Myth: Second Amendment protects individual liberties

Myth: Second Amendment protects individual liberties
© Getty Images

Heavily armed citizens showed up recently at protests in Wyoming, Pennsylvania, Minnesota, Montana, Colorado and Idaho to allegedly protected peaceful protesters from antifa. 

In Coeur d’Alene, Idaho, groups of 25 to 50 armed men in combat gear spent successive nights patrolling the downtown area, following internet rumors that antifa agitators would be arriving from Seattle. 

The FBI stated there is no evidence that any protests have been linked to antifa. Still, President Donald TrumpDonald TrumpProsecutors focus Trump Organization probe on company's financial officer: report WHO official says it's 'premature' to think pandemic will be over by end of year Romney released from hospital after fall over the weekend MORE tweeted: “Domestic Terrorists have taken over Seattle, run by Radical Left Democrats, of course. LAW & ORDER!”


In his June 1 Rose Garden address —  amid vowing to shield American citizens from “professional anarchists, violent mobs, or arsonists, looters, criminals, rider rioters, Antifa” — the president promised to protect Second Amendment rights.

In January, he tweeted, “Your 2nd Amendment is under very serious attack in the Great Commonwealth of Virginia,” days before a gun rights rally in Richmond. The gun-rights rally itself drew 22,000 people—many of them heavily armed and in combat gear—to protest Democratic state legislators’ pledge to enact new gun control legislation.

In mid-April, after blue-state governors enacted quarantine measure, he also claimed multiple times that these governors were trying to take people’s guns away. In an odd non-sequitur, the president seemed to conclude that lockdown restrictions were also tied to Second Amendment rights.

Less than two weeks later, armed anti-lockdown protesters descended on Michigan’s statehouse. In response, some state legislators wore bulletproof vests, and the state’s legislative session ended early.

In each instance, armed protesters used the Second Amendment to undermine democracy and individual rights. Democratically elected bodies in Virginia and Michigan were effectively threatened if they choose to act on measures — gun control and an extension of lockdown orders — that had wide public support. When citizens descend on a state capital brandishing guns, they effectively end any commitment to democratic debate. 


While gun control advocates point out that 36,000 Americans are killed by guns each year, it is also essential to consider how guns threaten First Amendment rights and the will of democratic majorities.

The idea that a right to bear arms is necessary to protect oneself from a tyrannical government implies that violence would, at some point, be justified.

The contrast between the anti-lockdown protests and the Black Lives Matter protests demonstrates the limits of the Second Amendment to check government tyranny.  Mostly white, heavily armed, protesters were able to challenge largely popular public health measures by intimidating state officials.

However, it is difficult to imagine Black Lives Matter and other anti-police brutality protesters using the Second Amendment effectively. It stretches the bounds of credulity to think that heavily armed Black Lives Matter protests would be met with anything other than large-scale state-sanctioned violence.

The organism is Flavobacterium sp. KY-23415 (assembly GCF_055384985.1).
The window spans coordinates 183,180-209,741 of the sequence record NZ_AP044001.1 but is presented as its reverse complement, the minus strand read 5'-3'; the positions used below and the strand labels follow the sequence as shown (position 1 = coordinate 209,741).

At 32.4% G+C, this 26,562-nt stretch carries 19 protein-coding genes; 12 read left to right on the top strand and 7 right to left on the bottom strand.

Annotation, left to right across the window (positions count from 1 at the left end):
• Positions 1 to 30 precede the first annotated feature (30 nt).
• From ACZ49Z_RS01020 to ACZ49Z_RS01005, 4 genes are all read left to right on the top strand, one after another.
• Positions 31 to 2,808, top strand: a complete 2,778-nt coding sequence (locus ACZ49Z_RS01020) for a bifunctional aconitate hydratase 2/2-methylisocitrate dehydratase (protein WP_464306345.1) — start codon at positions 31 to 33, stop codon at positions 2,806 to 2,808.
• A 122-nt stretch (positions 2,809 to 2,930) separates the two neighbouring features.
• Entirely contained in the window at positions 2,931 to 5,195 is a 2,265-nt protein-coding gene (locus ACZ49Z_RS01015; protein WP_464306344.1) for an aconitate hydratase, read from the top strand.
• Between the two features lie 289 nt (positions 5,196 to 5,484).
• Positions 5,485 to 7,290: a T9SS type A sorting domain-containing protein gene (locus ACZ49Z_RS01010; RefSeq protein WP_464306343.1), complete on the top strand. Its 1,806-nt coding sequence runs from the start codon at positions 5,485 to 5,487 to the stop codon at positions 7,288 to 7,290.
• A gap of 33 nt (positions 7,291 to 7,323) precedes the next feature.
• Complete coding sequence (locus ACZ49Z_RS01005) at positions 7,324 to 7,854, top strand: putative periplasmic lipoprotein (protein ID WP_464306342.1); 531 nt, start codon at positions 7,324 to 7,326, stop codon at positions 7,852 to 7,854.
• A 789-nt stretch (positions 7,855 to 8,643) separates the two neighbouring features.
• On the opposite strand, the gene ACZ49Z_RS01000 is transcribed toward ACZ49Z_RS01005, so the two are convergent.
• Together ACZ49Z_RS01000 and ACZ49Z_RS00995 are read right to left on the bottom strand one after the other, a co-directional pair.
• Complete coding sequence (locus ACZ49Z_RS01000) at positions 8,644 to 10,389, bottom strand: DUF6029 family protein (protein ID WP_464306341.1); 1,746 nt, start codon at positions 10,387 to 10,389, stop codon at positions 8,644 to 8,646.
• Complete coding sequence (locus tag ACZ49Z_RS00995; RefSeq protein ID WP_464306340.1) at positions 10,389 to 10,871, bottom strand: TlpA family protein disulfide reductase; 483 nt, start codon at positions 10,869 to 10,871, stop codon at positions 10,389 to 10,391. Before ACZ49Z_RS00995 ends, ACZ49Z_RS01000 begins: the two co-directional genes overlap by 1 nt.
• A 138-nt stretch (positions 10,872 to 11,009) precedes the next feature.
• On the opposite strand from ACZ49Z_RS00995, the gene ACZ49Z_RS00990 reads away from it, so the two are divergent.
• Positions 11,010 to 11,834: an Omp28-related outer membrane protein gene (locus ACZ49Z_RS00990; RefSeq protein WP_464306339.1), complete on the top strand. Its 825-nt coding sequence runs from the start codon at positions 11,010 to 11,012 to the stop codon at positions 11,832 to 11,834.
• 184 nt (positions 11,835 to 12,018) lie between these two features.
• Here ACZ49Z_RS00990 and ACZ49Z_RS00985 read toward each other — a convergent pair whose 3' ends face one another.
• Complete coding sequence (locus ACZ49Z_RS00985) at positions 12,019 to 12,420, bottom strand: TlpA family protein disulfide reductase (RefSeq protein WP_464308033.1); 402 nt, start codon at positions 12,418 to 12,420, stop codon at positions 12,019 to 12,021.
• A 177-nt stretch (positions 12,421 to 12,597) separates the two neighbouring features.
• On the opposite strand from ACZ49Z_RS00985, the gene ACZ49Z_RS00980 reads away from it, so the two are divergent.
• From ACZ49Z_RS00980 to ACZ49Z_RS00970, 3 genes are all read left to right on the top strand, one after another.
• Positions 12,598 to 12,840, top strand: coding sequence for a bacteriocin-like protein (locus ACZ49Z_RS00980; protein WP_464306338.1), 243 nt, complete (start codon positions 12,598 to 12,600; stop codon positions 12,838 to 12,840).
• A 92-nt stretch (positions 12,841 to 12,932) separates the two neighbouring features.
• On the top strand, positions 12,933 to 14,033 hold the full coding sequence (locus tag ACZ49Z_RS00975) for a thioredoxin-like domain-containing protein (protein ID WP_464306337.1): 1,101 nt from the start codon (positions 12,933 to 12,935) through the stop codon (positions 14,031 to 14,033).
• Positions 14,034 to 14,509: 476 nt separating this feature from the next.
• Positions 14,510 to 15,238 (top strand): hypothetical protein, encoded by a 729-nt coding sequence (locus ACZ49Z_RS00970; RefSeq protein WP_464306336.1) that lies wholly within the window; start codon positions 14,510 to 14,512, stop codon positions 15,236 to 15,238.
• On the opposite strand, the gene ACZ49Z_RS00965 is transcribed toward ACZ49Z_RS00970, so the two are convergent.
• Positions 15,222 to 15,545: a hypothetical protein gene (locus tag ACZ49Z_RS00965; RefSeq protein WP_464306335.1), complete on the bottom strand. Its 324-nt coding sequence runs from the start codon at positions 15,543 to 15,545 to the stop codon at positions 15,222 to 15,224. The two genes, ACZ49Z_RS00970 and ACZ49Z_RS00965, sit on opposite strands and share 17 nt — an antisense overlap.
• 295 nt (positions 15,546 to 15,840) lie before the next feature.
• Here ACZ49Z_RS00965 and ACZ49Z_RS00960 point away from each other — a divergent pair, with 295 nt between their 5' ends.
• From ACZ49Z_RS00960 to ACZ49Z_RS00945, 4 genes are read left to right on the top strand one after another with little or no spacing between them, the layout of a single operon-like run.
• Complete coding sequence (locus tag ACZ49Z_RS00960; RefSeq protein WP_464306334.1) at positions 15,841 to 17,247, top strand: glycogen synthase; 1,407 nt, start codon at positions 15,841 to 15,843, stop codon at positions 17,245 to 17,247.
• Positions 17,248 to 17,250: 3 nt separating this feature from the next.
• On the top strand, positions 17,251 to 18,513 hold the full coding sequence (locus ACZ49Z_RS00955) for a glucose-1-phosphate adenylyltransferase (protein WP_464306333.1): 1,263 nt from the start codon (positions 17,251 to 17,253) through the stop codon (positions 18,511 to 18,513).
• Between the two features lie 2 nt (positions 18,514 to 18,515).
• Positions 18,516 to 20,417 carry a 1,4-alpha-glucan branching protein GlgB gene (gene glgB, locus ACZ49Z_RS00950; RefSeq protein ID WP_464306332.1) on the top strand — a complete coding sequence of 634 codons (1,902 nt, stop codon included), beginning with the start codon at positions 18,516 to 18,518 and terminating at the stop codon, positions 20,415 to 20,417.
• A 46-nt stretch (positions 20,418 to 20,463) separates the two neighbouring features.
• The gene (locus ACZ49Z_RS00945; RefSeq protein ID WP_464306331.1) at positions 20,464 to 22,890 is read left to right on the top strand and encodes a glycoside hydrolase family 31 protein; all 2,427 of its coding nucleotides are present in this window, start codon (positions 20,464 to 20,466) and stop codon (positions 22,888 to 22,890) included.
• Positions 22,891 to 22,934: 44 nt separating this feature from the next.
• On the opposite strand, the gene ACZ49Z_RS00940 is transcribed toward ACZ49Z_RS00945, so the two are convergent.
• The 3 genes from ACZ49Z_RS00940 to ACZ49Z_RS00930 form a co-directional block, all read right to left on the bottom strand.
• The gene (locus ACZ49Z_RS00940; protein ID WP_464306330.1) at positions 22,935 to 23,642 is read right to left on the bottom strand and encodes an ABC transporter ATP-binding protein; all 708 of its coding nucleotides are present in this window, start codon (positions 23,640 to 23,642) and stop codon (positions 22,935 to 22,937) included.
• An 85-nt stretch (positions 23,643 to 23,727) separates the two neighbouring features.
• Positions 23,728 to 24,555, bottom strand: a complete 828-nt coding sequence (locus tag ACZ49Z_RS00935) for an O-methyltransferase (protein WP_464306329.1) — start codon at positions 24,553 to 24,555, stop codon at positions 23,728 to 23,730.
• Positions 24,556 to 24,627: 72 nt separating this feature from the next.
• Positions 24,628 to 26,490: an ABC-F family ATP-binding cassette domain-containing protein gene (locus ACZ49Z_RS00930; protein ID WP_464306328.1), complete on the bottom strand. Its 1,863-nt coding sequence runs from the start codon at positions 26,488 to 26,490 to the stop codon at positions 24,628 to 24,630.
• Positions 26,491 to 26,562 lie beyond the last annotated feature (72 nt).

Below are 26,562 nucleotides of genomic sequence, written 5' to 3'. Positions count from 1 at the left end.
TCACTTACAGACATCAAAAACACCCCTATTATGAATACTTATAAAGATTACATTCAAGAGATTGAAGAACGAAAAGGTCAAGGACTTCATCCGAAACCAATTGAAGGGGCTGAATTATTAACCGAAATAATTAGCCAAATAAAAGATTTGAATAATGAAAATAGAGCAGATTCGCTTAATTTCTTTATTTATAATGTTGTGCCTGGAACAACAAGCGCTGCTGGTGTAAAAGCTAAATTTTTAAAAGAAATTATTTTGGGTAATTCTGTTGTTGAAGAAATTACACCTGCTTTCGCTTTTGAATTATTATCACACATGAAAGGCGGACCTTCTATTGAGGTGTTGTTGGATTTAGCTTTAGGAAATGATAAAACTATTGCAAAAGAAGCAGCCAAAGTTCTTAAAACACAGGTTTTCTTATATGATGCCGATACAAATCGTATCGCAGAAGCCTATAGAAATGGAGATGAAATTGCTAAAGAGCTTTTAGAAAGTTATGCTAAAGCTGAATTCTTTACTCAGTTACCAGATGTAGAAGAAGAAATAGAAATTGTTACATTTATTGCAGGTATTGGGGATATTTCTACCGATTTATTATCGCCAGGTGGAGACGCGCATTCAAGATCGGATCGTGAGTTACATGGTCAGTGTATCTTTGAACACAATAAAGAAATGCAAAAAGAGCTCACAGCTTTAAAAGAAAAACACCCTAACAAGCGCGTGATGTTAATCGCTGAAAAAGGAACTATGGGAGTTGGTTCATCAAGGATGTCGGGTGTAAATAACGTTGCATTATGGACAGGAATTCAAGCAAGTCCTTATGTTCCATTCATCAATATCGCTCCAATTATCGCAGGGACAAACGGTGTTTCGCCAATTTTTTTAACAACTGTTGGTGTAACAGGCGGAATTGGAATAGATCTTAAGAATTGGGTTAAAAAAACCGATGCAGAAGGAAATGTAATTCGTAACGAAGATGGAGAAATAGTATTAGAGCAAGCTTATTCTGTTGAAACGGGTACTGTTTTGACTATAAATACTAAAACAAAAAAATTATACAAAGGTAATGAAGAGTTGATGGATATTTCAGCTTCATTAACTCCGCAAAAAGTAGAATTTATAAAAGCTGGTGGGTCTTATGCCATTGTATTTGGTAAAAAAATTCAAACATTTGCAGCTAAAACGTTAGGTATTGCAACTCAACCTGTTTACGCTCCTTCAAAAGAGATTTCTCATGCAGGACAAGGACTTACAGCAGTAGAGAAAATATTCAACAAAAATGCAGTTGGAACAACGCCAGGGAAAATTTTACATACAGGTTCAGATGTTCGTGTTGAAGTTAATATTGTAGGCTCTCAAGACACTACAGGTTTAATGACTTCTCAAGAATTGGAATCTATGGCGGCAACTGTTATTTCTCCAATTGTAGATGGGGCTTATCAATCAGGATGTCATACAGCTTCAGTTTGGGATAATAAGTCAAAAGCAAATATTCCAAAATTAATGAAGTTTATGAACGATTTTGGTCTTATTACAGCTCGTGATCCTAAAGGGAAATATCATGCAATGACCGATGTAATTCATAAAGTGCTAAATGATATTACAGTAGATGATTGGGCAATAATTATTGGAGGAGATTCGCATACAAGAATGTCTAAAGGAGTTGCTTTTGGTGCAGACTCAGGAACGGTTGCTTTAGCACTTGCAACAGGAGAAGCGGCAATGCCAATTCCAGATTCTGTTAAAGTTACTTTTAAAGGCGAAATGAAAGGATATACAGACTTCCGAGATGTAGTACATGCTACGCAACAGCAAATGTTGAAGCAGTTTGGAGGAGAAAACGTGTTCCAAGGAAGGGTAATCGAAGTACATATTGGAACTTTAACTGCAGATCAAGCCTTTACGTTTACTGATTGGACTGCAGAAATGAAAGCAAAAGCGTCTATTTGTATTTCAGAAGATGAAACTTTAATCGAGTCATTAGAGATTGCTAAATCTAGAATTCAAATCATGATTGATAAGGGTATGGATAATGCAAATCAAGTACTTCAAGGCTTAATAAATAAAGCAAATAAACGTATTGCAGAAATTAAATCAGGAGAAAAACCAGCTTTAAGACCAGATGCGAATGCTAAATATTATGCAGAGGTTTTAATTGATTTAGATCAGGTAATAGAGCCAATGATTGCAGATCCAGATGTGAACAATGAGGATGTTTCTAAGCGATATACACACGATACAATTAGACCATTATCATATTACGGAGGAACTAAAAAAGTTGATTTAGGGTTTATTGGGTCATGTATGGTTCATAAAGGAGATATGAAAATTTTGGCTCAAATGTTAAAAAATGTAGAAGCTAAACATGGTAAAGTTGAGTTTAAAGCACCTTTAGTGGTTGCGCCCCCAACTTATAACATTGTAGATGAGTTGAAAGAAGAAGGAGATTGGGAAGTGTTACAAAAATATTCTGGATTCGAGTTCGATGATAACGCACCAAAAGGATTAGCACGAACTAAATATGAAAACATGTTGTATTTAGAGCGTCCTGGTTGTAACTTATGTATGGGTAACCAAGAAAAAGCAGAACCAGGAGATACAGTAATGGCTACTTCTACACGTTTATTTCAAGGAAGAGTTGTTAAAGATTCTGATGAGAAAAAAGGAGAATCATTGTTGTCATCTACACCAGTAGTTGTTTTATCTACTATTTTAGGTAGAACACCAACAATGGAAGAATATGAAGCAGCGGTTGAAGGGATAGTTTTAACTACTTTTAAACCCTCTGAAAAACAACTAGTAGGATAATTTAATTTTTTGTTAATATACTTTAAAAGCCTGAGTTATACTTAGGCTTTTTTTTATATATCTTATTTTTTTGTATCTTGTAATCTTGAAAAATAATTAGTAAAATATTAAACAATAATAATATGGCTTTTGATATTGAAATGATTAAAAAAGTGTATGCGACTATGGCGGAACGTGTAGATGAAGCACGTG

The historical context of the Second Amendment also cannot be overlooked.

During debates regarding the ratification of the Constitution, some anti-federalists took particular notice of Article 1 Section 8 of the Constitution. The offending passages give Congress the “authority” to “call forth” and “train” militias. 

At the time, Southern slaveholders worried that since the federal government was given power over the militias, Congress could eventually block southern states from using their militias to put down slave rebellions.

The full text of the Second Amendment states: “A well-regulated Militia, being necessary to the security of a free State, the right of the people to keep and bear Arms, shall not be infringed.” It is not an accident that James Madison, a slaveholder himself, mentions the need for states to have militias in the Second Amendment.

The great irony here is that the Second Amendment can be read a different way — as protecting Americans from an overly militarized police force.

The use of the term “militias” in both Article 1 Section 8 and the Second Amendment is a reflection of the fact that the founders feared permanent professional standing armies would be a threat to liberty. The Second Amendment mentions militias because the framers intended military units made up of part-time citizen-soldiers to be the first line of defense.

The photos and video footage from around the country of a heavily militarized police force firing rubber bullets and tear gas into crowds of peaceful protesters certainly seems to justify the founders’ warnings to the dangers of standing armies.

The First Amendment protections of freedom of expression, freedom of assembly and freedom of the press, have proven to be the most effective tool for civil rights leaders — past and present — to demand justice and challenge instances of government oppression. 

In contrast, the Second Amendment has historically been a tool of the oppressors rather than the oppressed. It is time to let go of the myth that the Second Amendment is an effective tool for protecting individual liberties.   

Katie Scofield has a Ph.D. in political science from Indiana University, with a focus on comparative constitutional law. She was awarded a Fulbright grant to study the Ecuadorian Constitution and its treatment of human rights and teaches government at Blinn College in Texas.